Reunification Project in Monterrey, Mexico – GenerationPMTO adaptation for parents seeking reunification with children in the context of child maltreatment (initiated 2008)

This project was initiated by Drs. Elizabeth Wieling, Elizabeth Aquilar and Ruben Parra-Cardona in collaboration with CIFAC ( and Dif Sistema Nacional Para El Desarrollo Integral de la Familia. The intervention was based on an adaption of PTC and CAPAS for families who had lost a child to the state after allegations of child maltreatment and who were seeking reunification. Agency social workers and psychologists were trained in the model over a period of one year and a pilot project was implemented with a group of mothers. Funding: Dif Sistema Nacional Para El Desarrollo Integral de la Familia, Monterrey, Mexico. Parra-Cardona, R., Aguilar, E., Wieling, E., Forgatch, M., Domenech-Rodriquez, M., Morton, A., & Fitzgerald, H. (2014). Closing the gap between two countries: Feasibility of dissemination of an evidence-based parenting intervention in México. Journal of Marital and Family Therapy. doi: 10.1111/jmft.12098

Karen Refugee Mothers in Minnesota – Enhancing Family Connections in Karen Refugees (initiated 2016)

This was a feasibility study focused on adapting Parenting through Change (PTC) for Karen refugee mothers resettled to Minnesota. The adaptation was developed by Dr. Elizabeth Wieling, in collaboration with Drs. Jaime Ballard, Chris Mehus, and ISII (Ballard, Wieling, & Forgatch, 2017). The intervention expanded on the previous Enhancing Family Connection adaptation for war-affected parents exposed to complex traumatic stress in Uganda (Wieling et al., 2015a; Wieling et al., 2015b) to include tailoring for resettlement and acculturation stressors. Modifications in the curriculum included emphasis on celebrating culturally specific family legacies and attention to cross-cultural variations in family/community parenting values and practices. Parenting materials were made accessible for non-literate populations by creating pictorial depictions of GenerationPMTO parenting concepts and tools. Funding: Grant-in-Aid, University of Minnesota. Ballard, J., Wieling, E., & Forgatch, M. (2017). Feasibility of implementation of a parenting intervention with resettled Karen refugees from Burma. Journal of Marital and Family Therapy, 44(2), 220-234. doi: 10.1111/jmft.12286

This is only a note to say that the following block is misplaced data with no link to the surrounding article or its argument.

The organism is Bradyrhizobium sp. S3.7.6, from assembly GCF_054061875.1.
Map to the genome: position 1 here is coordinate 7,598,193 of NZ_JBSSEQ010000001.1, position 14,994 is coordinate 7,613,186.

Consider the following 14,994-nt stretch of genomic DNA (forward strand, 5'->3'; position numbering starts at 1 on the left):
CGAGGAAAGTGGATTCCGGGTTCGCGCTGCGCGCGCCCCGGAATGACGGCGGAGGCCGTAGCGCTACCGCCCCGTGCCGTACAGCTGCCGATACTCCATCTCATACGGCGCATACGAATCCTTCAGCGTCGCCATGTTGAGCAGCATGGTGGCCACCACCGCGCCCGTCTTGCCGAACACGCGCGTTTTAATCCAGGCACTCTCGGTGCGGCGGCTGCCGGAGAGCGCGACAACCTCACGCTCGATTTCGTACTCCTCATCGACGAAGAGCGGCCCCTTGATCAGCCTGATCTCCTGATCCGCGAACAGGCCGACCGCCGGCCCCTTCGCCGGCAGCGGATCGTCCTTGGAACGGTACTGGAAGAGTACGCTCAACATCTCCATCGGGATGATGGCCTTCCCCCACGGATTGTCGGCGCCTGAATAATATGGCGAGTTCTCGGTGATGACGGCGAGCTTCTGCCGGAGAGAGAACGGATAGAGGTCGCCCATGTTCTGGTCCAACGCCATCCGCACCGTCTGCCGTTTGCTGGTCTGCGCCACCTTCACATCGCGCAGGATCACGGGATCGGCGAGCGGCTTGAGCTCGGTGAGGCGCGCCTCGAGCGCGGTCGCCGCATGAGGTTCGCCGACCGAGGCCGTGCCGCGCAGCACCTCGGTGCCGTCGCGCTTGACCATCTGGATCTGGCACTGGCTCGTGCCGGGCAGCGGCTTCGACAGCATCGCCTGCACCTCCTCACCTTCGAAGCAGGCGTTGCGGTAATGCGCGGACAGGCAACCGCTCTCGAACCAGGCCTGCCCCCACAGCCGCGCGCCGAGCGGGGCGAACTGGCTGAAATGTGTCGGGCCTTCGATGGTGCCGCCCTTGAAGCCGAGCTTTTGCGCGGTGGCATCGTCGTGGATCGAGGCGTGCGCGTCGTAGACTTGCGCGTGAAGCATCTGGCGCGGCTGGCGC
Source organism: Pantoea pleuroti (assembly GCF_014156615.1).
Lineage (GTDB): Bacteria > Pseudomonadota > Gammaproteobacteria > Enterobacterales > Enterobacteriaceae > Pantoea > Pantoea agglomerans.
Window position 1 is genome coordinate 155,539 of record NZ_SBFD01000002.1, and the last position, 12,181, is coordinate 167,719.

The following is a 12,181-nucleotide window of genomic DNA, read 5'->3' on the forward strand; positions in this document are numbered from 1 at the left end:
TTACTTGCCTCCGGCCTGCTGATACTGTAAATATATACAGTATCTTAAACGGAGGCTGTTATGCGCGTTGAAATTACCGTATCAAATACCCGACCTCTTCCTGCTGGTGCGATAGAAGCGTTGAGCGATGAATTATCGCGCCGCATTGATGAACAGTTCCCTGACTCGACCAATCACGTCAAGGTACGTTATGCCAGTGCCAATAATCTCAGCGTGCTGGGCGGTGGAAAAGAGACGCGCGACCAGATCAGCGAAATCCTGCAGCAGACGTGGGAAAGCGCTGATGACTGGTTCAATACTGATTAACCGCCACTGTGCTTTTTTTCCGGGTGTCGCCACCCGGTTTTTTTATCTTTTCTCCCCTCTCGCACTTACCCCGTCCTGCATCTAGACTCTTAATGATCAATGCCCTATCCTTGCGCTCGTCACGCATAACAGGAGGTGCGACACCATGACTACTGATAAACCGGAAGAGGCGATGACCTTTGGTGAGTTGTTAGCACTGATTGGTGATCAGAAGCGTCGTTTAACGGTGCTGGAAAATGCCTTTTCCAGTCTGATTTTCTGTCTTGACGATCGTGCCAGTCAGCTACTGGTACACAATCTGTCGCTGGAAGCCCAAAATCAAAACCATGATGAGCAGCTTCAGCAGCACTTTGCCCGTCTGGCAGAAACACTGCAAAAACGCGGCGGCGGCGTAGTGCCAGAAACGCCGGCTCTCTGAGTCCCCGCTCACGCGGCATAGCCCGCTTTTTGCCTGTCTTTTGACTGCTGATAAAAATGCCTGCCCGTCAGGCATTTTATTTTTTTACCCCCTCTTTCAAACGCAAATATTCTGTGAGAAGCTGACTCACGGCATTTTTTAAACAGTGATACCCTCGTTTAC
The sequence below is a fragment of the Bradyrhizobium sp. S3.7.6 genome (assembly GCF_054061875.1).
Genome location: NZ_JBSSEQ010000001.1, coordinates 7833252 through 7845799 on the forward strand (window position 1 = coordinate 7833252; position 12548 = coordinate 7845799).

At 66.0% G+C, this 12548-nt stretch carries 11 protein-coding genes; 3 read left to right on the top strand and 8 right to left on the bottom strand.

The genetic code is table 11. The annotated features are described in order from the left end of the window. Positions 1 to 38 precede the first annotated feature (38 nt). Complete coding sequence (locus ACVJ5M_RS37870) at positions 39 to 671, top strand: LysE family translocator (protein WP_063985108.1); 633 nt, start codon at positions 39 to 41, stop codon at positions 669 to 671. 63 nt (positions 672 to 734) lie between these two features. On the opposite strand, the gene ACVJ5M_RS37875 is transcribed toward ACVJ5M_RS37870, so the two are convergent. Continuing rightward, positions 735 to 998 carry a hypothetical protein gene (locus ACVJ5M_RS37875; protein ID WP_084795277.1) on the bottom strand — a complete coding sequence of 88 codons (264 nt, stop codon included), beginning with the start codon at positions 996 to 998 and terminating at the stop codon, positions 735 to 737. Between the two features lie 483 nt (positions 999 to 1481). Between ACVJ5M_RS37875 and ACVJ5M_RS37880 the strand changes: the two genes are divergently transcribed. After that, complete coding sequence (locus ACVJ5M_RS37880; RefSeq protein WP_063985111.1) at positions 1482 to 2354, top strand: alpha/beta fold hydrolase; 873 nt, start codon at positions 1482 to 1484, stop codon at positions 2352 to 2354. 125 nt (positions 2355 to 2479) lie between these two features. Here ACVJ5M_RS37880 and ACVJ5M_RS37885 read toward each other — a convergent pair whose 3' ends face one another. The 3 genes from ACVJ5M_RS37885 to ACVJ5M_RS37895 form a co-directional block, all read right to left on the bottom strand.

Northern Uganda – Jingo Kupe I Dog Gang (Enhancing Family Connection in Northern Uganda) (initiated 2012)

This adaptation of Parenting through Change (PTC) was developed by Dr. Elizabeth Wieling in collaboration with European, Ugandan, and American colleagues (Wieling et al., 2015). The intervention was tailored for mothers affected by psychological trauma related to war, organized violence, and disaster. Modifications in the curriculum address cross-cultural variations in family/community parenting values and practices. Parenting materials were made accessible for non-literate populations by creating pictorial depictions of GenerationPMTO parenting concepts and tools. Wieling, E., Mehus, C., Mollerherm, J., Neuner, F., Laura, A., & Catani, C. (2015). Assessing the feasibility of providing a parenting intervention for war affected families in Northern Uganda. Family and Community Health., 38, 252-267. doi:10.1097/FCH.0000000000000064

SPARE (initiated 2019)

SPARE (STRENGTHENING PARENTING AMONG REFUGEES IN EUROPE) is a program aimed at strengthening parenting skills in refugee parents with children in pre- and elementary schools. The goal is to support successful and healthy family adjustment and prevent problems in the process of resettlement. To address the special challenges that refugee families face, SPARE highlights trauma components such as mindfulness and emotional coaching to adapt to possible posttraumatic stress reactions that can influence parenting practices. SPARE is offered to parents in a group format consisting of 12 sessions. Each session lasts for two hours. Parents meet with specialists in the program (trainers) as well as link-workers who help build bridges between the different languages and cultures.